Oi! REF!

Over at the TLS (enjoy Mr. Murdoch’s free content while you can), Stefan Collini lays into the successor to the RAE, the REF. His ire is mainly reserved for the new assessment category of ‘Impact’ which, under the terms of the consultation document, would amount to 25% of each unit of assessment’s score.

The article has elicited a predictable chorus of approval from arts and humanities academics. I can’t help agreeing, though, with my former Liverpool colleague Phil Davis that there is nothing particularly wrong with assessing ‘impact.’  The problem is more that this is currently skewed towards assessing the potential for economic exploitation rather than considering social value. Even so, two of the proposed ‘impact’ categories are ‘cultural enrichment’ and ‘social welfare’.

That said, Collini still misrepresents, or misunderstands, what the consultation document says. 60% of the REF score will still be based around an assessment of research ‘outputs’ (books and articles to you and me.) So Collini’s hypothetical colleague producing excellent work on Victorian poetry is unlikely to be thrown on the academic scrapheap just yet because their university will need his/her international quality research to stick on its return of outputs (which will count for most of its score anyway.)

Moreover, not everyone will have to produce evidence of the ‘impact’ of their research. This part of the REF will be assessed by case studies and, as I understand it, each unit of assessment will only have to produce one case study per 5-10 FTE members of staff. Neither will academics suddenly have to frantically search for money-making research ideas (TV/radio series, stocking-filler books, merchandising) because though ‘impact’ ought to have become ‘evident’ sometime between 2008 and 2012, the research that produced that impact could have been generated a while before the census dates.

I would suggest that the REF consultation document, though it could with revisions, not least in terms of broadening what ‘impact’ means, actually represents a fairer and more flexible way of assessing academics ‘research activity’. The downvaluing of the importance of bibliometric data ought to reassure many who feared that the assesssment of outputs was going to turn into a crude exercise in citation counting. Other elements of the REF terms of assessment strike me as better than those employed under the RAE. For example, unlike ‘esteem’, ‘impact’ is much less open to the manipulation of networks of academic patronage (Prof. Y invites Prof. X to give a paper at his/her prestigious international conference and the favour is duly reciprocated.) The readiness of REF panels to evaluate so-called ‘grey literature’ also broadens the category of what we can count as an output, giving value to academic contributions to non-academic publications. Again, this ought to reassure those worried that REF would given even more clout to a small number of internationally-respected, peer-reviewed academic journals.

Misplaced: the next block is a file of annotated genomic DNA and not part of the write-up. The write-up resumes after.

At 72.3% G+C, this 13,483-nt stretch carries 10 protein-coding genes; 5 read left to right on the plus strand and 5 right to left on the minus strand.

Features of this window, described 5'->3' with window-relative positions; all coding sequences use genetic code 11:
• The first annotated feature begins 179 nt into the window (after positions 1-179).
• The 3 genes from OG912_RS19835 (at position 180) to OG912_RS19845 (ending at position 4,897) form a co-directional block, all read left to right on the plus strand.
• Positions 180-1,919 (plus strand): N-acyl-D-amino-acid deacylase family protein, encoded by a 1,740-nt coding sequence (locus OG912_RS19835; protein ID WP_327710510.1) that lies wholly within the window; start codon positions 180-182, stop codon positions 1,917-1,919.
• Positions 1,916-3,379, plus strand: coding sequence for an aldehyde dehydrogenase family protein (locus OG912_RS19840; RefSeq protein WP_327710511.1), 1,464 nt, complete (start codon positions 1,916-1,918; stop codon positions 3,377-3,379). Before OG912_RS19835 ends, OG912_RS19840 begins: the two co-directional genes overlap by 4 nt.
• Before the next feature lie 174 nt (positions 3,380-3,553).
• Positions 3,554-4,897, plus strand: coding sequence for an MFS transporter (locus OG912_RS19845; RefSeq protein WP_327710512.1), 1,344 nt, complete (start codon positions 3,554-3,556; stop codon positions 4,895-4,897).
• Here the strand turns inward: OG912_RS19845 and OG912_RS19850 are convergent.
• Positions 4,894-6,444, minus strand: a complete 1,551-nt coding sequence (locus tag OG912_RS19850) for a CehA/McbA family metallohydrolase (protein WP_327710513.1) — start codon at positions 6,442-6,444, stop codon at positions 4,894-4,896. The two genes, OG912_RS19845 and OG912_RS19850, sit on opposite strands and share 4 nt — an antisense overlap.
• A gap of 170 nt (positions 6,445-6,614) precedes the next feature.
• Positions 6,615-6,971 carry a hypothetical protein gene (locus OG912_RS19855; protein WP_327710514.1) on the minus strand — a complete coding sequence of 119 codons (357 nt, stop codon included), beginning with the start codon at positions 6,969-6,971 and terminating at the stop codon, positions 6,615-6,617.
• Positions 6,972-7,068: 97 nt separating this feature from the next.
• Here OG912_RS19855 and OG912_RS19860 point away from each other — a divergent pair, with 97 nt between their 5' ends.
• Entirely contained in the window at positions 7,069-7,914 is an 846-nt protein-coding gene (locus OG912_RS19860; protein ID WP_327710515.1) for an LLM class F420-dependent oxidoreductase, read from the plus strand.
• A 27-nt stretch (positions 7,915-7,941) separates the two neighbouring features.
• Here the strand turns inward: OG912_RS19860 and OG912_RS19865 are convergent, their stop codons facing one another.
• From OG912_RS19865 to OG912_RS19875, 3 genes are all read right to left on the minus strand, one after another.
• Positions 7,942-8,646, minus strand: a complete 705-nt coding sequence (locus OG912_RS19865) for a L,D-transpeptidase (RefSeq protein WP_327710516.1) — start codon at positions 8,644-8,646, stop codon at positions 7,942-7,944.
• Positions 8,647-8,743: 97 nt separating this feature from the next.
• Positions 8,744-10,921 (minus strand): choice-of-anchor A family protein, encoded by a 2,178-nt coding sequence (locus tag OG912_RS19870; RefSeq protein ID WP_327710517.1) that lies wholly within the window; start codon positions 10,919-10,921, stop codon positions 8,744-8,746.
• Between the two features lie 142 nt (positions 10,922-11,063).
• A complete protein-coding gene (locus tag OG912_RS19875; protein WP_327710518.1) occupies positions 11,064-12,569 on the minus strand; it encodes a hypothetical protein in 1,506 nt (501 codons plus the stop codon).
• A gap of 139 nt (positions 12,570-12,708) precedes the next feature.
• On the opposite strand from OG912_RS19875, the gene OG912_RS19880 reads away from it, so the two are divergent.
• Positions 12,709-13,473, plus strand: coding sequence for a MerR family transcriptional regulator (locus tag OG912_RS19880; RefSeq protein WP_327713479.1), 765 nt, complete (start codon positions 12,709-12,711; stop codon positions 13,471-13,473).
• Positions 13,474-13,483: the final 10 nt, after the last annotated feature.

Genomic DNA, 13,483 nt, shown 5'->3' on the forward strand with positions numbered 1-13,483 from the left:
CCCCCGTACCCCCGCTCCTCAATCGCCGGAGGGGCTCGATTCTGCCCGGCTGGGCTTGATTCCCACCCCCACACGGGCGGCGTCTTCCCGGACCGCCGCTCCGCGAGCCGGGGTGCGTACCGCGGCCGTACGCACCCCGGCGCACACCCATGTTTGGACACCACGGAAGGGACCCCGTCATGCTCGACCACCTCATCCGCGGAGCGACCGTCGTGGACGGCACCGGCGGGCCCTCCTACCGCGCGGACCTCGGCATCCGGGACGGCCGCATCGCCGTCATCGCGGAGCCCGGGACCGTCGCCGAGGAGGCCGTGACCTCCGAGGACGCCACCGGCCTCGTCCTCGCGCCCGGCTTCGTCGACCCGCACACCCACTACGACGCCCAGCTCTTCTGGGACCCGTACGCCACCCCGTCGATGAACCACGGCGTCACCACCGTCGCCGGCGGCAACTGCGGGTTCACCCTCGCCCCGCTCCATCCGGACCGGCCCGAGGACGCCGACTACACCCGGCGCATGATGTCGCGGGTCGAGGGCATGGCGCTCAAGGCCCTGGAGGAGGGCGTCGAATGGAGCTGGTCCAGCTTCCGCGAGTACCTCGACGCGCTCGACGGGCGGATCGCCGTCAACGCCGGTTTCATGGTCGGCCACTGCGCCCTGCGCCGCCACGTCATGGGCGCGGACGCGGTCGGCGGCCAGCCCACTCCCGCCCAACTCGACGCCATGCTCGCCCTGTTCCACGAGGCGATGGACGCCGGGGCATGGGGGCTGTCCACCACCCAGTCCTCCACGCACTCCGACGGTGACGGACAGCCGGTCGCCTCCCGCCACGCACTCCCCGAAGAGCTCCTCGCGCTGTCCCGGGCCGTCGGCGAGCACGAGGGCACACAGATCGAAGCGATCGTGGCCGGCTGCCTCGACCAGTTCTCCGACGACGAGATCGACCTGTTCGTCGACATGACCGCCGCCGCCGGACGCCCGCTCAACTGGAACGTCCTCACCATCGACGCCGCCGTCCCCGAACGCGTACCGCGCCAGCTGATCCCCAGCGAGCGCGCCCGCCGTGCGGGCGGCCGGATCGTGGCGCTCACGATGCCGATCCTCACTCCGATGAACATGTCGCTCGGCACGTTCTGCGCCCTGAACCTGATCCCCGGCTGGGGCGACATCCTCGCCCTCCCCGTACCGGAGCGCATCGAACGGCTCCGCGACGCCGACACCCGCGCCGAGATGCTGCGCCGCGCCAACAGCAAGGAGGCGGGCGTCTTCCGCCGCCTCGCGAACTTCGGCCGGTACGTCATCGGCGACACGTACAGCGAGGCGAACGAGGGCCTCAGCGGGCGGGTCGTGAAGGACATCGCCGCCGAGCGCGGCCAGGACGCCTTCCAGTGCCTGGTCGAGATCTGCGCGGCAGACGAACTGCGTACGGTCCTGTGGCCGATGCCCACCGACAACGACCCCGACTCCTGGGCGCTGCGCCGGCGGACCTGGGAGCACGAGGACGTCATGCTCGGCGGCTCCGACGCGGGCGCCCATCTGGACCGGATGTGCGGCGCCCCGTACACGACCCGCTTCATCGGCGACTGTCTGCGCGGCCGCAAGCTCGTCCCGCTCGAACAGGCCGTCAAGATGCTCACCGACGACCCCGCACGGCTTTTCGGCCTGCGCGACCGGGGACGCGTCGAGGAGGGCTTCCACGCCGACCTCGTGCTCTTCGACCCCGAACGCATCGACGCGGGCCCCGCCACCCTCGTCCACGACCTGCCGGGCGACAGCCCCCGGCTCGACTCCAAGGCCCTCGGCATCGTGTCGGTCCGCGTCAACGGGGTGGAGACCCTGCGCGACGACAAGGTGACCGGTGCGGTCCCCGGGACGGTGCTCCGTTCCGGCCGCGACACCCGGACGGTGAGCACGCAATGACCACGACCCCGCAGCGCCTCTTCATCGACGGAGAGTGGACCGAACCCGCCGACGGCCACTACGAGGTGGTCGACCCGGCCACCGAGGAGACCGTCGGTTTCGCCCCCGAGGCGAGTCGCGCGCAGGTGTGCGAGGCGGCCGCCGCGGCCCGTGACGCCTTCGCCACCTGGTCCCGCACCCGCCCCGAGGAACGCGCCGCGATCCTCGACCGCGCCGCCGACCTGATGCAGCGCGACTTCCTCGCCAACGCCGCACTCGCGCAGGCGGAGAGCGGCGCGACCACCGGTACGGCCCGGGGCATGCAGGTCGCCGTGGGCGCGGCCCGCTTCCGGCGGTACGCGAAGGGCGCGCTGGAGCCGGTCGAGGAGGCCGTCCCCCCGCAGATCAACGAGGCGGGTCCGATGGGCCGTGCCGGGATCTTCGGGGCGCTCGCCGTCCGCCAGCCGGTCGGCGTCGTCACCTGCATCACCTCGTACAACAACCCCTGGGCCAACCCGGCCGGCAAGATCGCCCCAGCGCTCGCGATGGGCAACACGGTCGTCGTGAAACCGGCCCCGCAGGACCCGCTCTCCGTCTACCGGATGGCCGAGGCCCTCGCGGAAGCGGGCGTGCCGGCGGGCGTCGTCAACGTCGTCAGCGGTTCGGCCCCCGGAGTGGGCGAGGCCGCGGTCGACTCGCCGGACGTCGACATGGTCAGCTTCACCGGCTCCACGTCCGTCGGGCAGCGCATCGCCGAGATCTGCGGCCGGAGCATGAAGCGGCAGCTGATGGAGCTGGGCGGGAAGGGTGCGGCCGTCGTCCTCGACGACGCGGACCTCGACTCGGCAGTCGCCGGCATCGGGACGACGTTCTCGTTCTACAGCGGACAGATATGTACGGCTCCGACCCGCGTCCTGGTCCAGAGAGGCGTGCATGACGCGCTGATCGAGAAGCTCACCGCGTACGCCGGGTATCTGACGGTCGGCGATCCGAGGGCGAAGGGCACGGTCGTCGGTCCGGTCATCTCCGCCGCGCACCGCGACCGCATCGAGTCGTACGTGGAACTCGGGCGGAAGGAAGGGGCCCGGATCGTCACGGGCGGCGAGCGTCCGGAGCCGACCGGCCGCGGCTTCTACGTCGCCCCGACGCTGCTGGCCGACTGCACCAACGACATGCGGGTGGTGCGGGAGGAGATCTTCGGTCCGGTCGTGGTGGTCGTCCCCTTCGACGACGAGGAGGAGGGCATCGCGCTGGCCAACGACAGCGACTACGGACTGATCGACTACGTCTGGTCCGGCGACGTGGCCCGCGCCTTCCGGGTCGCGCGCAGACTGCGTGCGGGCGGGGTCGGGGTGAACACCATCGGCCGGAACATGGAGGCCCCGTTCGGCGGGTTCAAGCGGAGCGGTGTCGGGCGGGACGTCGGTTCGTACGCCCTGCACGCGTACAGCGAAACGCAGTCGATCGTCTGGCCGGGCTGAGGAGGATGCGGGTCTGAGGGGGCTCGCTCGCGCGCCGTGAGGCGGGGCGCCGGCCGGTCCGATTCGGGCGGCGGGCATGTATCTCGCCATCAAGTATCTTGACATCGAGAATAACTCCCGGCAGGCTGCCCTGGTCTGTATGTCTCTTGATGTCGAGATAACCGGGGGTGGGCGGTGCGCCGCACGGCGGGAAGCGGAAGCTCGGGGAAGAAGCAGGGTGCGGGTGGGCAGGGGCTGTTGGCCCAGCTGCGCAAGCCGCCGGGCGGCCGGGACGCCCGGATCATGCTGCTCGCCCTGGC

A bigger question is whether we ought to have research assessment exercises at all, given that they predictably reward institutions with in-built structural advantages in terms of staffing and resources. (Chris Dillow put up a very good post on the value of ‘elite’ universities over here.)

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Published in: on November 26, 2009 at 1:07 pm  Comments (3)  
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  1. Interesting piece Ted. But in the same breath as you provide welcome corrections to Collini (and other, still more alarmist and head-in-sand voices from the humanities) a series of pretty fundamental problems remain.
    The first is basic and concerns the lack of a definition of ‘impact’. They don’t even say whether the impact should be positive. I could write an article recommending the castration of sexual deviants, and if my ideas were taken up, the article could reap an excellent impact score, irrespective of the ethics.
    A second one is also pretty basic. While you see impact as a healthy antidote to ‘networks of academic patronage’, don’t they put in place other networks of non-academic patronage? For instance, at the moment I can choose to study ‘obscure’ subjects. I do this not because I’m an obscurantist but precisely because I think they should be less obscure, and I hope the existing dissemination arrangements (which are being treated as if they counted for zero, despite the fact that more and more people are reading scholarly journals these days), will help convey my findings to the world at large. But if I start to do research under an impact-driven agenda, I may just give up finding out interesting new stuff, and just satisfy myself with recycling the familiar, at the behest of HEFCE, or of TV producers.

  2. As to your castrated sexual deviants, Alex, I think someone would be asking hard questions about why/how this had slipped past your own university’s ethical standards approval process.

    Or are you thinking of becoming the new Melanie Phillips?

    But I take the point that ‘impact’ is far from perfect. On the other hand, most of the reward and perhaps more than 60% in the end will still go to disseminating research ‘inside’ academia. (Although again, I take the point that it’s not just academics who read academic journals.)

  3. Ethics committees? They only stop people doing stuff, according to bureaucratically prescribed norms. They never interfere with people saying stuff (and if they did there could be free speech issues)…
    By the way, an interesting discussion here:
    http://www.thevalve.org/go/valve/article/the_impact_of_the_humanities/


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